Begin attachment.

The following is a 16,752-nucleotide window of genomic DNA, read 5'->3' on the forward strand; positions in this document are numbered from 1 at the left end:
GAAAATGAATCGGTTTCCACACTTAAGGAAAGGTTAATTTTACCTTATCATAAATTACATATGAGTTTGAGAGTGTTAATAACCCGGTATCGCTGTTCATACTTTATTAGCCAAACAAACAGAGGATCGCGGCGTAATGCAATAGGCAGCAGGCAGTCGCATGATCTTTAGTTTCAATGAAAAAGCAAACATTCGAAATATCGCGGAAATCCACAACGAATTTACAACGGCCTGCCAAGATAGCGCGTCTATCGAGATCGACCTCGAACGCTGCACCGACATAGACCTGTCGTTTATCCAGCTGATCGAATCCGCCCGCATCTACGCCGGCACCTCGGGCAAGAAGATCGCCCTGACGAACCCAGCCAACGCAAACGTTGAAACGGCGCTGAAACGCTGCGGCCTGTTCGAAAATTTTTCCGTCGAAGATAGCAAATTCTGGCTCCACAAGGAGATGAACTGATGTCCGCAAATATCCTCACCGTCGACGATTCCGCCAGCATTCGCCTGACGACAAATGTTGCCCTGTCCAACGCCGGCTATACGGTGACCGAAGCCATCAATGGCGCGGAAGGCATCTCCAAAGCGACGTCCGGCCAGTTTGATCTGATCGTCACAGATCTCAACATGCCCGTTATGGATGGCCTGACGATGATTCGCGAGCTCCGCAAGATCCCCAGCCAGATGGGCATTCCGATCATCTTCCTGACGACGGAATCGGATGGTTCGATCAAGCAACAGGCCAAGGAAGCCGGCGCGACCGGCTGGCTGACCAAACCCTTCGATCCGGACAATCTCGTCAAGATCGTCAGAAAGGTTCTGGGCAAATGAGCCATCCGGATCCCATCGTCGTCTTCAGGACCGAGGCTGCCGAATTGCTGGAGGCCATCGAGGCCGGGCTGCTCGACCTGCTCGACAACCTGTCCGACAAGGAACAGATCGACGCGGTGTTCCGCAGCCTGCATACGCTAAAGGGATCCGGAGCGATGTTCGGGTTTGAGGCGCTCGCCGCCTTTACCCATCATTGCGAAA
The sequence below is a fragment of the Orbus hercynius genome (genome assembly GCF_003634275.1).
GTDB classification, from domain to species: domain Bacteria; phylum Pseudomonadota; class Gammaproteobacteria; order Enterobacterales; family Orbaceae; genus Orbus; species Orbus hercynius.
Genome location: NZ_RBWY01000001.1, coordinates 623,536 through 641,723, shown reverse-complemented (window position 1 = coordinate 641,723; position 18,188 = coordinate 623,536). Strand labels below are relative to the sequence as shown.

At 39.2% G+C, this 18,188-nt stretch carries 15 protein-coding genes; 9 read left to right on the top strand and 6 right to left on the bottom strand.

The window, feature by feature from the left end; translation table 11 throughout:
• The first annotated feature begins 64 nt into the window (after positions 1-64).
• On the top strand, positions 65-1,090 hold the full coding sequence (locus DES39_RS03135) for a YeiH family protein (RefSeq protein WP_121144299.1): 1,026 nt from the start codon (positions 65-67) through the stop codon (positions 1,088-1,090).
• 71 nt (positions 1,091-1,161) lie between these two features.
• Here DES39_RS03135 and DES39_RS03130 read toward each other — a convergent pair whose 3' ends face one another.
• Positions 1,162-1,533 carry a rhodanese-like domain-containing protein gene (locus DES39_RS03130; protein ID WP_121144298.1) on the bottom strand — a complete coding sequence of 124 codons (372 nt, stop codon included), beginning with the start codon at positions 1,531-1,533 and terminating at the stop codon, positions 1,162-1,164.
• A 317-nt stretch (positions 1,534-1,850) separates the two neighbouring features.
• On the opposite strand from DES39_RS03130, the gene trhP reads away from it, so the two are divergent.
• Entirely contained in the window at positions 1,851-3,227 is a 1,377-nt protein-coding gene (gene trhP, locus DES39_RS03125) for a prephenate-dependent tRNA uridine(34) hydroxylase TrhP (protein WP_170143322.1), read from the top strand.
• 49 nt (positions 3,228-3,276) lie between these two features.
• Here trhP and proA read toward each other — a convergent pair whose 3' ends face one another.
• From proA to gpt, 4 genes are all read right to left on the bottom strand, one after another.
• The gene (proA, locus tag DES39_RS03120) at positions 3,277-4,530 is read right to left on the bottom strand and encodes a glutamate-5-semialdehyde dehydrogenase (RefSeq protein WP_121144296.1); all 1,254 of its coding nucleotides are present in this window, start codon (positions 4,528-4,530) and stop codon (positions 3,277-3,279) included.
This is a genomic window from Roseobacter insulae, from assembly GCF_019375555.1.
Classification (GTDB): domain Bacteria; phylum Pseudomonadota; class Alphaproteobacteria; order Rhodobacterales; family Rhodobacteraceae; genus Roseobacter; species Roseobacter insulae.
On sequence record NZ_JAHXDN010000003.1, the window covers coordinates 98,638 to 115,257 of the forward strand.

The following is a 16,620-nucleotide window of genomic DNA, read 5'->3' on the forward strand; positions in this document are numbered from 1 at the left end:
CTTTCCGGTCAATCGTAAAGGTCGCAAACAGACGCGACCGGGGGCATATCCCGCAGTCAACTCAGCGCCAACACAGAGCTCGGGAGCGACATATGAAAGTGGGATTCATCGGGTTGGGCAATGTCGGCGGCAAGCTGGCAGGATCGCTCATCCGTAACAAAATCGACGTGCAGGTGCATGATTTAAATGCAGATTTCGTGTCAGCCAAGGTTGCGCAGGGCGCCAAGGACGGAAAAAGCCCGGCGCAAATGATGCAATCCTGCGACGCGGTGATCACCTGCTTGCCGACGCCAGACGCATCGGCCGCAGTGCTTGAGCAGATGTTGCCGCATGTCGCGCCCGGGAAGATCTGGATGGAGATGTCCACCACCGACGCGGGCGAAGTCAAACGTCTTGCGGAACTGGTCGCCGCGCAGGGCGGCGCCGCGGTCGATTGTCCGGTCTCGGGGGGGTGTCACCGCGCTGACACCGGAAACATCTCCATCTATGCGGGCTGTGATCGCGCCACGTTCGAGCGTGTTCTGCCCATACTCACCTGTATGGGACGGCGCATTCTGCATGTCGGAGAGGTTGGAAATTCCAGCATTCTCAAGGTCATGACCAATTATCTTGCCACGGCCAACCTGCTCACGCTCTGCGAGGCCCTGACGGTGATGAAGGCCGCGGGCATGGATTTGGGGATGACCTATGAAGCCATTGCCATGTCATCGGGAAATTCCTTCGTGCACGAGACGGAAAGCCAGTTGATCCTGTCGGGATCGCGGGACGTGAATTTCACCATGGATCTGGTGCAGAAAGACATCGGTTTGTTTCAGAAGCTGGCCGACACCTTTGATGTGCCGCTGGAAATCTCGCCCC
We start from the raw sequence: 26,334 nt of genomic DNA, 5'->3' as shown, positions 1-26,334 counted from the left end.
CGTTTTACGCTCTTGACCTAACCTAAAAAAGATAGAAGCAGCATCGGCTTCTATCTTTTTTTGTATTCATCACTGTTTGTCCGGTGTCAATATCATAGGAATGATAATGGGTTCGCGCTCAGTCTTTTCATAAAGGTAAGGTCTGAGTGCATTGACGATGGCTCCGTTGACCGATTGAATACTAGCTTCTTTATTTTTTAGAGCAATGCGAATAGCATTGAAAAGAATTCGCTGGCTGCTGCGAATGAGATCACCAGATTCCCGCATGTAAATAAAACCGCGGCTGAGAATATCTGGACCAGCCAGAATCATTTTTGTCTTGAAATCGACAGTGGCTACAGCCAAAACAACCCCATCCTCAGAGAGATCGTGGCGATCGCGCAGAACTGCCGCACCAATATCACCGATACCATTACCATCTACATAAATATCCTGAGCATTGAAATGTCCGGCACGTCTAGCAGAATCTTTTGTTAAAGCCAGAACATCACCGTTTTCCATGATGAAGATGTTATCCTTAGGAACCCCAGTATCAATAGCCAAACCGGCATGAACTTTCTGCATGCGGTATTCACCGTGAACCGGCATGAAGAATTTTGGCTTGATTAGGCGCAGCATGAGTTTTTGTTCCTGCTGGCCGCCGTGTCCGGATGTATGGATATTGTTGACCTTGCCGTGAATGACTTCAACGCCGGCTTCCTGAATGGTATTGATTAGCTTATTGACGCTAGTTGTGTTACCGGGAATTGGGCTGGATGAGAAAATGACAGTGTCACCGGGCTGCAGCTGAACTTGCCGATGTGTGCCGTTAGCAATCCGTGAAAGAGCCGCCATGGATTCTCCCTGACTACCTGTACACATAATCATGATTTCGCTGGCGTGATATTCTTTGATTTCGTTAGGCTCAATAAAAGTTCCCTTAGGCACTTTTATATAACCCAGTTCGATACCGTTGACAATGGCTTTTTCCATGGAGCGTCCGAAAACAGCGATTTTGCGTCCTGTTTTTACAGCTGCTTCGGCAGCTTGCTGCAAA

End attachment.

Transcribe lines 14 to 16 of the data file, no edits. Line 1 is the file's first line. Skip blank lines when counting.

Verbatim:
• On the opposite strand from DES39_RS03130, the gene trhP reads away from it, so the two are divergent.
• Entirely contained in the window at positions 1,851-3,227 is a 1,377-nt protein-coding gene (gene trhP, locus DES39_RS03125) for a prephenate-dependent tRNA uridine(34) hydroxylase TrhP (protein WP_170143322.1), read from the top strand.
• 49 nt (positions 3,228-3,276) lie between these two features.